Since so many of our parents (and those of us who are aging) have arthritis, this is good to know. In fact, I probably should do more exercise myself since arthritis is creeping in – even though I’m not quite 70.
Sunday, December 07, 2008
Depression Leads to Internal Body Fat in the ElderlyAccording to a study published in the Archives of General Psychiatry, older people who are depressed are much more likely to develop a dangerous type of internal body fat -- the kind that can lead to diabetes and heart disease -- than people who aren't depressed.
This is the first large study to track people over time to see if those with depression were more likely to gain weight. The participants, all in their 70s, were recruited in and around Memphis, Tenn., and Pittsburgh in 1997 and 1998 and were followed for five years.
Both groups, depressed and nondepressed, were overweight at the start of the study, with approximately the same average body mass index. When the researchers took into account other risk factors for obesity, including the depressed group's higher visceral fat levels in the beginning, they still found a connection between depression and visceral fat gain. The amount of fat gained could mean the difference between developing a cardiovascular disease or not.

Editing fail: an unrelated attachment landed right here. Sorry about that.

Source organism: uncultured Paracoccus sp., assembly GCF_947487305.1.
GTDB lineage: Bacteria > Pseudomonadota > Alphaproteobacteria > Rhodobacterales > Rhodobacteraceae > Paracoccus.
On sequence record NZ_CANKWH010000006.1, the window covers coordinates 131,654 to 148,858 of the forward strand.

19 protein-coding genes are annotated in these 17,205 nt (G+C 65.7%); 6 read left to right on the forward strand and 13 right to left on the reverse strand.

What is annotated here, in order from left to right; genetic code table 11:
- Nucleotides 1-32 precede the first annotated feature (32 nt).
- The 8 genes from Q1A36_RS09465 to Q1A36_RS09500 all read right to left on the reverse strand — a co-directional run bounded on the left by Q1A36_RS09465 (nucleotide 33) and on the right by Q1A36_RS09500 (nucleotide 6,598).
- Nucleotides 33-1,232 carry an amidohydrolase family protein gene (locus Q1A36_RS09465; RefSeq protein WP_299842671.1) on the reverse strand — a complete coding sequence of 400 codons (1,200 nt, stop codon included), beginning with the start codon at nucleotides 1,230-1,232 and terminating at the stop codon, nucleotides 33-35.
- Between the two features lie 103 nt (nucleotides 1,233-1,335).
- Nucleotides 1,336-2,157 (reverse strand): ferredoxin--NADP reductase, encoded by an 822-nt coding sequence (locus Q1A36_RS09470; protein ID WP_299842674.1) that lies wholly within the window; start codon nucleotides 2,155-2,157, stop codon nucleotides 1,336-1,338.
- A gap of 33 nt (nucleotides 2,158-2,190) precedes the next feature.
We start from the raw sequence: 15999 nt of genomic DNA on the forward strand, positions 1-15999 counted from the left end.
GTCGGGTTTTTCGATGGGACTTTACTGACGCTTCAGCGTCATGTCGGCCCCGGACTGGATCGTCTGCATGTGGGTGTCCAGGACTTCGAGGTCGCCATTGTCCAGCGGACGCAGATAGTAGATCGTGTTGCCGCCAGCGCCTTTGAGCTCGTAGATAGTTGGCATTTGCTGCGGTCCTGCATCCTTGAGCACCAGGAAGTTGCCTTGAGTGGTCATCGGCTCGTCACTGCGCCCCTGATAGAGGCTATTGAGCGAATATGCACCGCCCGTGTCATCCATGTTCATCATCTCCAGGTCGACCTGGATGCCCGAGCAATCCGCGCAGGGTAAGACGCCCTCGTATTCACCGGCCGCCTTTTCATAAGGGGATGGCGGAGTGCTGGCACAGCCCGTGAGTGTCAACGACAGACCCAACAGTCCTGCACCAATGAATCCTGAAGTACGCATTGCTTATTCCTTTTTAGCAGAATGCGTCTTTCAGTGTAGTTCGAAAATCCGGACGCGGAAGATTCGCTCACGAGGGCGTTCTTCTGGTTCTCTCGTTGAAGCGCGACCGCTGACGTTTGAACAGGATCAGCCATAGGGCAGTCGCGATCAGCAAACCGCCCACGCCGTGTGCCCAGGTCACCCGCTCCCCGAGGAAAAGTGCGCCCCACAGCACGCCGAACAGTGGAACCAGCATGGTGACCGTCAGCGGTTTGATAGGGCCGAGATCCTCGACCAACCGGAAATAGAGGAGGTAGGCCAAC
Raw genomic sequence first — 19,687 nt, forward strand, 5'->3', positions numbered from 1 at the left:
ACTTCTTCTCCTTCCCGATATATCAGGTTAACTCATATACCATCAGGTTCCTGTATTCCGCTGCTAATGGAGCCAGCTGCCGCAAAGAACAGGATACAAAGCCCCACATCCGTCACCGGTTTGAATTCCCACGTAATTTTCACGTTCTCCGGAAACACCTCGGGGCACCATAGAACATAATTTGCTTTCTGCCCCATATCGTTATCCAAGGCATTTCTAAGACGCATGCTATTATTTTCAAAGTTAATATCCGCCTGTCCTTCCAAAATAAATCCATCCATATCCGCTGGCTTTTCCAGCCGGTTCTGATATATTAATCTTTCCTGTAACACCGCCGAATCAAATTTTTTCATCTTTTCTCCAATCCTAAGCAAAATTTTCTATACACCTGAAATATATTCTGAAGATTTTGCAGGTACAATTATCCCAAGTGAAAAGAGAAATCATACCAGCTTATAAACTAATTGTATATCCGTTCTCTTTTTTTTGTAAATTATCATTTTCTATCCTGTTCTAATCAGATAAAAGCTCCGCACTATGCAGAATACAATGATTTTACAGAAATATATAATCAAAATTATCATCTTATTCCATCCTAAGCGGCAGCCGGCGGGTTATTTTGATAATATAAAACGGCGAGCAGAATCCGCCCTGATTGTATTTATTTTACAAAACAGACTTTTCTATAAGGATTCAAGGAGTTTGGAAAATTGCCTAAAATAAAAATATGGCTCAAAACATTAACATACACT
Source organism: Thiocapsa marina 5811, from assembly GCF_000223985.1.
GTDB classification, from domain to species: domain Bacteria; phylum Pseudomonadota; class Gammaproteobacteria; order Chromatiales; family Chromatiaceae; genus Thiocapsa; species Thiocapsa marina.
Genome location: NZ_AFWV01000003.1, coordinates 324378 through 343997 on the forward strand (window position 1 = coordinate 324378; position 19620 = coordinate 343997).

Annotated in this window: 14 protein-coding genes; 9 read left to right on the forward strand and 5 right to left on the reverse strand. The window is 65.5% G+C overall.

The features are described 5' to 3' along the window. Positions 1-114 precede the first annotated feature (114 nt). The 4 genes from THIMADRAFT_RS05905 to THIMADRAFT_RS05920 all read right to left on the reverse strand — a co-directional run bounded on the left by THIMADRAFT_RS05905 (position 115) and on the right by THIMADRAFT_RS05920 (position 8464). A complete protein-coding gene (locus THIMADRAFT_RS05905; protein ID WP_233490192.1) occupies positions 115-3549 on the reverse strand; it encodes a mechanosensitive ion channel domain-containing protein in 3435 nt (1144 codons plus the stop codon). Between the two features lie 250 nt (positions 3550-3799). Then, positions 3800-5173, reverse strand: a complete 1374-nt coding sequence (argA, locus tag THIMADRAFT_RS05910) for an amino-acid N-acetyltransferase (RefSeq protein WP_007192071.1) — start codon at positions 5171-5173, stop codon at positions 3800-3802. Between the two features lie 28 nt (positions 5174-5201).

Since many of our parents are depressed, this is important information to stay aware of. I’ve noticed that Mom has become increasingly depressed over the past few years. Anti-depressants caused worse side effects, but it’s important for her to stay active and engaged and it’s important for us to stay attuned to her mental health as well as her physical health.
Saturday, December 06, 2008
Christmas PreparationsI’ve been sick since Nov. 22. I have some sort of cold/URI (doc thought it was pneumonia) that I can’t shake, even after two rounds of antibiotics. I was sick through Thanksgiving and still feel absolutely awful. In fact, it feels as if it’s getting worse again. I was supposed to go to Mom’s for another round of her doctor appointments this past week, but canceled. She certainly doesn’t need to catch this, and I honestly didn’t have the energy to go. She went to one on her own and I rescheduled the rest for a couple of weeks from now when we are there for the family Christmas. Hope I’m better by then!